Not only that, Dow has a lot of opportunities below the revenue line to boost profits. The company is expecting to reap $1.1 billion in annual cost savings by 2002 from its merger with Union Carbide, which closed in February of last year. Through the third quarter of 2001, the company had already achieved about $550 million of that goal. Dow has another $230 million in savings targeted for this year from 12 other acquisitions it made over the past 18 months.

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Finally, the company aims to harvest another $1.5 billion in cumulative EBIT (earnings before interest and taxes, or operating profit) from its Six Sigma initiatives between 2000 and 2003; more than 40% of that goal has been achieved already. (Six Sigma is a business philosophy that focuses on eliminating defects. It was made famous by

General Electric

, among others.)

So even without an economic recovery, these initiatives, as well as the elimination of goodwill expense, could add 50 cents to Dow's earnings per share in 2002 and another 30 cents in 2003, according to Judd.

In fact, Dow could produce earnings growth that far surpasses the average

S&P 500

stock. Earnings per share for 2001 is likely to be about 58 cents. But for 2002, analysts are looking for $1.49 a share, a gain of 157%. Judd, for one, expects Dow's earnings per share to continue to grow 61% in 2003, reaching a peak above $7 per share in 2005.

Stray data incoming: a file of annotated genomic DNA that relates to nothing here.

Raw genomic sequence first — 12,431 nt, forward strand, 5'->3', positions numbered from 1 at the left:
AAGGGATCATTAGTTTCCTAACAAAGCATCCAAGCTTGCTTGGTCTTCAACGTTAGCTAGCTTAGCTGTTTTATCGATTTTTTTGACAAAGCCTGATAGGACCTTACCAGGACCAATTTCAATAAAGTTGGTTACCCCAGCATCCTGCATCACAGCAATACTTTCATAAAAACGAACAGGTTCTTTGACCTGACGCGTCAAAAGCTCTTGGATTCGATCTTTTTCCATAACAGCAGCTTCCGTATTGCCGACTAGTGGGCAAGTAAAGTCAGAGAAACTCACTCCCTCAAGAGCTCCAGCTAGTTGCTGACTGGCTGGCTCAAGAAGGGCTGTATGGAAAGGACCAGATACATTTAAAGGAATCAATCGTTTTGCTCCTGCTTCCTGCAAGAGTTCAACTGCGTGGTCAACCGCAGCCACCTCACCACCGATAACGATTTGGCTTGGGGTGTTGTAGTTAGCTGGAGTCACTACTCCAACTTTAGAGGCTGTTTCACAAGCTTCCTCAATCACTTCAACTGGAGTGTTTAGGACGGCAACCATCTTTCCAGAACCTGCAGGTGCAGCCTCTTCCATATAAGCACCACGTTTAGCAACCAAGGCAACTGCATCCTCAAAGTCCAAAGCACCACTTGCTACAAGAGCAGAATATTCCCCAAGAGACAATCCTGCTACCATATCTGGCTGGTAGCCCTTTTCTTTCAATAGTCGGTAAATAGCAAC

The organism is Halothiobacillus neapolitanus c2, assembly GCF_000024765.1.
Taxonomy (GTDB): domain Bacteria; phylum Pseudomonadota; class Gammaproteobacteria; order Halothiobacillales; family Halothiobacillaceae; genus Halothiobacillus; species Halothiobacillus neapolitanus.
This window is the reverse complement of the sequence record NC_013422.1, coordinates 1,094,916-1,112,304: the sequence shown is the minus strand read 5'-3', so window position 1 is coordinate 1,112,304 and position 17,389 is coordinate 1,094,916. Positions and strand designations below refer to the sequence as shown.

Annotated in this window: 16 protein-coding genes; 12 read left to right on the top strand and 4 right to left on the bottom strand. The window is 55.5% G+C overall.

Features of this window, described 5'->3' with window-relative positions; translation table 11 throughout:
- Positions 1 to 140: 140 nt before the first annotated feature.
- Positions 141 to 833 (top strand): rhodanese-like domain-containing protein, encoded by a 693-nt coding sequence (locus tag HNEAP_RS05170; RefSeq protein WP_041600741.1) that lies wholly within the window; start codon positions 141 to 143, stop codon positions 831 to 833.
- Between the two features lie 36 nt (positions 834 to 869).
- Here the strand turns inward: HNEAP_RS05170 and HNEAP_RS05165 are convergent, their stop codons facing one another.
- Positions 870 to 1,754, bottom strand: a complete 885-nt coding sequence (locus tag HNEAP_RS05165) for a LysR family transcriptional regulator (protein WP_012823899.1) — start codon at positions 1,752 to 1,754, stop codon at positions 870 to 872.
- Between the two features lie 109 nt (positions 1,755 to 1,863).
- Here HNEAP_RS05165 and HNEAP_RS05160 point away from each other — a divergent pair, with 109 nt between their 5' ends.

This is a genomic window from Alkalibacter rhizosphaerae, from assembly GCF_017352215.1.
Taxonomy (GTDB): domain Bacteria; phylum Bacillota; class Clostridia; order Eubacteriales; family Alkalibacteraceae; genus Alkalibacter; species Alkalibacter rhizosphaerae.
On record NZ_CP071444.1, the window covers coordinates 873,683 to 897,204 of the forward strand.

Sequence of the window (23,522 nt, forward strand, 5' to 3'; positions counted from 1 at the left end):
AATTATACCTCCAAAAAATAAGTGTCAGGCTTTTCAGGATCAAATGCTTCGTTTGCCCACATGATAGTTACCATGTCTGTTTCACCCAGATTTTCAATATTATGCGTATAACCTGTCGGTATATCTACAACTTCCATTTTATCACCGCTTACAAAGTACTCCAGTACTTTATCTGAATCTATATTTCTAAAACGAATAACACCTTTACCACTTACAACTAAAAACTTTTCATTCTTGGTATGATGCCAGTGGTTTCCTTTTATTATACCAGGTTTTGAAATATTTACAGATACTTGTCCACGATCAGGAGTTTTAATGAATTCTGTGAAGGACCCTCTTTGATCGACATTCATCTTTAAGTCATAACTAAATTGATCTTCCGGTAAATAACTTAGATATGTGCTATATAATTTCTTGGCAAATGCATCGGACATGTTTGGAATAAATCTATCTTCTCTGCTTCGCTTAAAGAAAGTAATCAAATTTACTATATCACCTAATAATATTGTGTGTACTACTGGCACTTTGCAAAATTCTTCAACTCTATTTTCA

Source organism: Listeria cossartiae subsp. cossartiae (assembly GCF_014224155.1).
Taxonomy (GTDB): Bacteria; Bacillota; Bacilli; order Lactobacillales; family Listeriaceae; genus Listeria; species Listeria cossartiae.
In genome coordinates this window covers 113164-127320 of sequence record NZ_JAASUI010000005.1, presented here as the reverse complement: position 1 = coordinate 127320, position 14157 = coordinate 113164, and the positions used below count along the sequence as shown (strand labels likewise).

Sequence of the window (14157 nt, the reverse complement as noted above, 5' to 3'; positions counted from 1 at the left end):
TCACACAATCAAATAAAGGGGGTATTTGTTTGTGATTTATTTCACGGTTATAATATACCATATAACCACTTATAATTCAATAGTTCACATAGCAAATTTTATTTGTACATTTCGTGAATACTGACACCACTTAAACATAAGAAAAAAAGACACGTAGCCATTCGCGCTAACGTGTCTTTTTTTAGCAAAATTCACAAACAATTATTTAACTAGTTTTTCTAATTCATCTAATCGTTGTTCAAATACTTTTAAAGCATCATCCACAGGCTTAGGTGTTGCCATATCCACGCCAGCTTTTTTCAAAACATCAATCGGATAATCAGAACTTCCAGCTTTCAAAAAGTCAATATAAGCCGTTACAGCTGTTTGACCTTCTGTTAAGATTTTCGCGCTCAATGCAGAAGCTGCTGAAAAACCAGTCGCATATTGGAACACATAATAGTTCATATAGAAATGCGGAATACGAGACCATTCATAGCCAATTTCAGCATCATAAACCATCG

What's more, Judd's estimate of Dow's earnings peak in 2005 may prove to be conservative. Management told analysts at an investors' meeting in November that if, in 2004, its hydrocarbon margins (the price of all Dow's products minus their raw material costs, such as natural gas liquids and refinery byproducts) get back to just half the level reached in the last ethylene cycle peak of 1995, the company would earn $6 a share in that year. That's the beauty of its diversification and cost-cutting efforts.

Dow is currently trading at a

price-to-earnings ratio of just five times Judd's peak earnings estimate. In the year before the last peak -- 1995 -- Dow traded at a forward (year-ahead) price-to-earnings ratio of 9. Using the same multiple on Judd's peak estimate of $7.00 gets us close to his price target of $64.

As the last recession demonstrated, it's better to buy Dow well before the economy starts improving. The potential return is terrific. Not only that, in the meantime, you get paid a 4% dividend yield.

Odette Galli writes daily for Before coming to TSC, Galli was a writer at SmartMoney Magazine. Prior to that, she worked as a senior manager at Ark Asset Management where she managed $3 billion in institutional assets. In addition, Galli was a senior vice president at J & W Seligman. She has also served as a research analyst for Morgan Stanley.

In keeping with TSC's editorial policy, Galli doesn't own or short individual stocks, although she owns stock in She also doesn't invest in hedge funds or other private investment partnerships. She invites you to send your feedback to

Odette Galli.